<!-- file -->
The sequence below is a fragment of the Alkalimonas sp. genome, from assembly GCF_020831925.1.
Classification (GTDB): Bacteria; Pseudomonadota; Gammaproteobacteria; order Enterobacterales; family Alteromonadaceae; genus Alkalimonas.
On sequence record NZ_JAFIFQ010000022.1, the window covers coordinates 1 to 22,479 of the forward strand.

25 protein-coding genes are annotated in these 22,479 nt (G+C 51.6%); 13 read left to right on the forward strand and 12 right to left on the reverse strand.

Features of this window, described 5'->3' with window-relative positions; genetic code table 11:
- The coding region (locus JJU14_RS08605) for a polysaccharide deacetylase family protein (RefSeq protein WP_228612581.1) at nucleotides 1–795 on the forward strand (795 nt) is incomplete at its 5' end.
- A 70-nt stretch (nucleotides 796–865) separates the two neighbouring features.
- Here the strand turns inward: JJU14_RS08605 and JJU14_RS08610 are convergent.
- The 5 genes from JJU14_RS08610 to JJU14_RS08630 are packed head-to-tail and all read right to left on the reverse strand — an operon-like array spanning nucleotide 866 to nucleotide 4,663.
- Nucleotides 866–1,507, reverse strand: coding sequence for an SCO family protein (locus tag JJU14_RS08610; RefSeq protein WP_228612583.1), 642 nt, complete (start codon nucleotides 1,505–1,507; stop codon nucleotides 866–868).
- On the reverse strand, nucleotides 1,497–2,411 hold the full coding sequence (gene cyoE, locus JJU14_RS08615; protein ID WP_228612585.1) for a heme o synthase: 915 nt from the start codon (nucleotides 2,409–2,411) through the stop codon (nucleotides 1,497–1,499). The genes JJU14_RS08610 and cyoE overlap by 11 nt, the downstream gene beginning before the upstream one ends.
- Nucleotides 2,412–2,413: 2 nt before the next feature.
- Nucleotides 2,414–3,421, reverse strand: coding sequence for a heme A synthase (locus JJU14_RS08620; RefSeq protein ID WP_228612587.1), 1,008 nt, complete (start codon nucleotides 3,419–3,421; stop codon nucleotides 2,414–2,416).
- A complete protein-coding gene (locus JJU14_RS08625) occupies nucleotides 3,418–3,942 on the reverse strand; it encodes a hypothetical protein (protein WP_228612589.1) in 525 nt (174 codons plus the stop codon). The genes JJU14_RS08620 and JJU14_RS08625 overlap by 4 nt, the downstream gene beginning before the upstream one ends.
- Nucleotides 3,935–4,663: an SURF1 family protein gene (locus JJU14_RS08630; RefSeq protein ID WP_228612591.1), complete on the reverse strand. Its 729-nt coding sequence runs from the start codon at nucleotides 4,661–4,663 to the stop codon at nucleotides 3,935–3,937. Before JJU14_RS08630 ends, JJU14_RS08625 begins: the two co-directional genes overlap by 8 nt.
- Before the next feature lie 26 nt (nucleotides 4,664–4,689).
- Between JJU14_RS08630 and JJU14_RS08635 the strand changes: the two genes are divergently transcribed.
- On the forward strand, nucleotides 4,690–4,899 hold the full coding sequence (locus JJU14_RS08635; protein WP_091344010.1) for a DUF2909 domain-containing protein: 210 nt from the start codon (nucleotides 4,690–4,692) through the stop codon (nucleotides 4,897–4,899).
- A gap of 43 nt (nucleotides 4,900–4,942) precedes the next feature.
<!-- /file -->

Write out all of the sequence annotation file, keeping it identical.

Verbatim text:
The sequence below is a fragment of the Alkalimonas sp. genome, from assembly GCF_020831925.1.
Classification (GTDB): Bacteria; Pseudomonadota; Gammaproteobacteria; order Enterobacterales; family Alteromonadaceae; genus Alkalimonas.
On sequence record NZ_JAFIFQ010000022.1, the window covers coordinates 1 to 22,479 of the forward strand.

25 protein-coding genes are annotated in these 22,479 nt (G+C 51.6%); 13 read left to right on the forward strand and 12 right to left on the reverse strand.

Features of this window, described 5'->3' with window-relative positions; genetic code table 11:
- The coding region (locus JJU14_RS08605) for a polysaccharide deacetylase family protein (RefSeq protein WP_228612581.1) at nucleotides 1–795 on the forward strand (795 nt) is incomplete at its 5' end.
- A 70-nt stretch (nucleotides 796–865) separates the two neighbouring features.
- Here the strand turns inward: JJU14_RS08605 and JJU14_RS08610 are convergent.
- The 5 genes from JJU14_RS08610 to JJU14_RS08630 are packed head-to-tail and all read right to left on the reverse strand — an operon-like array spanning nucleotide 866 to nucleotide 4,663.
- Nucleotides 866–1,507, reverse strand: coding sequence for an SCO family protein (locus tag JJU14_RS08610; RefSeq protein WP_228612583.1), 642 nt, complete (start codon nucleotides 1,505–1,507; stop codon nucleotides 866–868).
- On the reverse strand, nucleotides 1,497–2,411 hold the full coding sequence (gene cyoE, locus JJU14_RS08615; protein ID WP_228612585.1) for a heme o synthase: 915 nt from the start codon (nucleotides 2,409–2,411) through the stop codon (nucleotides 1,497–1,499). The genes JJU14_RS08610 and cyoE overlap by 11 nt, the downstream gene beginning before the upstream one ends.
- Nucleotides 2,412–2,413: 2 nt before the next feature.
- Nucleotides 2,414–3,421, reverse strand: coding sequence for a heme A synthase (locus JJU14_RS08620; RefSeq protein ID WP_228612587.1), 1,008 nt, complete (start codon nucleotides 3,419–3,421; stop codon nucleotides 2,414–2,416).
- A complete protein-coding gene (locus JJU14_RS08625) occupies nucleotides 3,418–3,942 on the reverse strand; it encodes a hypothetical protein (protein WP_228612589.1) in 525 nt (174 codons plus the stop codon). The genes JJU14_RS08620 and JJU14_RS08625 overlap by 4 nt, the downstream gene beginning before the upstream one ends.
- Nucleotides 3,935–4,663: an SURF1 family protein gene (locus JJU14_RS08630; RefSeq protein ID WP_228612591.1), complete on the reverse strand. Its 729-nt coding sequence runs from the start codon at nucleotides 4,661–4,663 to the stop codon at nucleotides 3,935–3,937. Before JJU14_RS08630 ends, JJU14_RS08625 begins: the two co-directional genes overlap by 8 nt.
- Before the next feature lie 26 nt (nucleotides 4,664–4,689).
- Between JJU14_RS08630 and JJU14_RS08635 the strand changes: the two genes are divergently transcribed.
- On the forward strand, nucleotides 4,690–4,899 hold the full coding sequence (locus JJU14_RS08635; protein WP_091344010.1) for a DUF2909 domain-containing protein: 210 nt from the start codon (nucleotides 4,690–4,692) through the stop codon (nucleotides 4,897–4,899).
- A gap of 43 nt (nucleotides 4,900–4,942) precedes the next feature.